Joe May's sensual drama of life in the Berlin underworld is in many ways the perfect summation of German filmmaking in the silent era: a dazzling visual style, a psychological approach to ... See full summary »
While out riding in the country, wealthy New Yorker Alec Walker meets young widow Julie Eden, and a relationship quickly develops. However, Alec has not told her that he is already locked ... See full summary »
When spoiled young heiress Maggie Richards tries to charge some gasoline at an auto camp run by Bill Davis, he makes her work out her bill by making beds. Resolving to get even, she ... See full summary »
Olivia de Havilland,
Ousted from their homeland by the Bolshevik revolution, a royal Russian couple find themselves impoverished and living in Paris. They take positions as butler and housemaid in a wealthy ... See full summary »
Anne Brooks is being blackmailed by her old dancing partner Maurice. They married when she was young but broke up after which he said he was getting a quickie divorce. Anne married the much... See full summary »
Nicole Picot is working as a model in a Paris dress salon when she is picked by Stefan Orloff to help him convince a wealthy investor that he is well connected. She is to wear an expensive ... See full summary »
John Hathaway is a professor of psychology at Digby College. His students are bored as he is with the students. He leaves college to go to New York to have his manuscript on jealousy ... See full summary »
Director Joe May was so determined to make this a close remake of the German film Mazurka (1935) that he kept a print of "Mazurka" on the set and frequently ran sections of it, to the annoyance of the new film's cast. In addition to copying the German original shot-by-shot in many scenes, this film also reuses the original score and songs. See more »
This must be the best role Kay Francis ever had - and she rises to it, giving an astonishing performance. When you first see her - in blonde wig, singing and dancing Dietrich style but half-drunk - you know you're in for something different. As the film flashes back Francis transforms into an innocent young girl, and back to the present she stands with solemn dignity, a woman all but "washed-up". You'll never forget the final moments of this film.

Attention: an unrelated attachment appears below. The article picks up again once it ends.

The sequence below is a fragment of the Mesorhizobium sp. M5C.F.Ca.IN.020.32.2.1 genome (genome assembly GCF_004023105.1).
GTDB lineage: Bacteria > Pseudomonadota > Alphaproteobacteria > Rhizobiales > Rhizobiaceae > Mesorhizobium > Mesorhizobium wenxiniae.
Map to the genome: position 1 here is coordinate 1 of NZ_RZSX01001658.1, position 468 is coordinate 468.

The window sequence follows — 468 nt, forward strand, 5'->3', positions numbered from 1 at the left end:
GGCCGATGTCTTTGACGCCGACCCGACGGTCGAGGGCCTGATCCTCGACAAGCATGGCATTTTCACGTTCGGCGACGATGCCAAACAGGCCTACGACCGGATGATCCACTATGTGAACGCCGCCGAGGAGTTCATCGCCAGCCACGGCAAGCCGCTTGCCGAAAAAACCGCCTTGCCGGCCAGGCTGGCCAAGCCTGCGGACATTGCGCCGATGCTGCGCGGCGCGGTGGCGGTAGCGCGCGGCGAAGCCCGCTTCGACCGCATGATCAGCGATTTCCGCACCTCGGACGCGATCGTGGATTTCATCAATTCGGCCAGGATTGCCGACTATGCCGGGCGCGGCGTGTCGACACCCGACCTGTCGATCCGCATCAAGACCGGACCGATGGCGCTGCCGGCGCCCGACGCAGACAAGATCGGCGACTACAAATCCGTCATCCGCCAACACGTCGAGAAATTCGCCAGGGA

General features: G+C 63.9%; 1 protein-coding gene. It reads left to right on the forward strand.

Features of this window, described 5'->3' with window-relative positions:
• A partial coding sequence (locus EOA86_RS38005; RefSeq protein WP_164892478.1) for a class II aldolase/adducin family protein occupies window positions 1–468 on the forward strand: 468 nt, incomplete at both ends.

When Francis is not on, and it takes her a while to appear, the film is less extraordinary - but by no means bad. Jane Bryan's a bit wet, but Basil Rathbone is suitably slimy as her seducer. And there are strong performances from the wonderful Laura Hope Crews (Aunt Pitty-Pat as an opera singer) and the excellent Donald Crisp.
But it is the visual style of the piece that, coupled with Francis' performance, makes the film unforgettable. The story goes that this is a frame by frame remake of a German film called "Mazurka" starring Pola Negri. This would explain why the film looks so different to the usual Hollywood style. There are bizarre camera angles, expressionist sequences, non-realistic moments, haunting music and bizarre costume, make-up and set designs. Joe May directs with a steady hand, and Sidney Hickox's cinematography and Orry-Kelly's costumes warrant special mention.
This film deserves to be resurrected and re-assessed. It is one of the most original American films of the 1930's. It also makes me want to re-assess the career of Kay Francis, who is an actress I never warmed to before this film. See it and tell me what you think!
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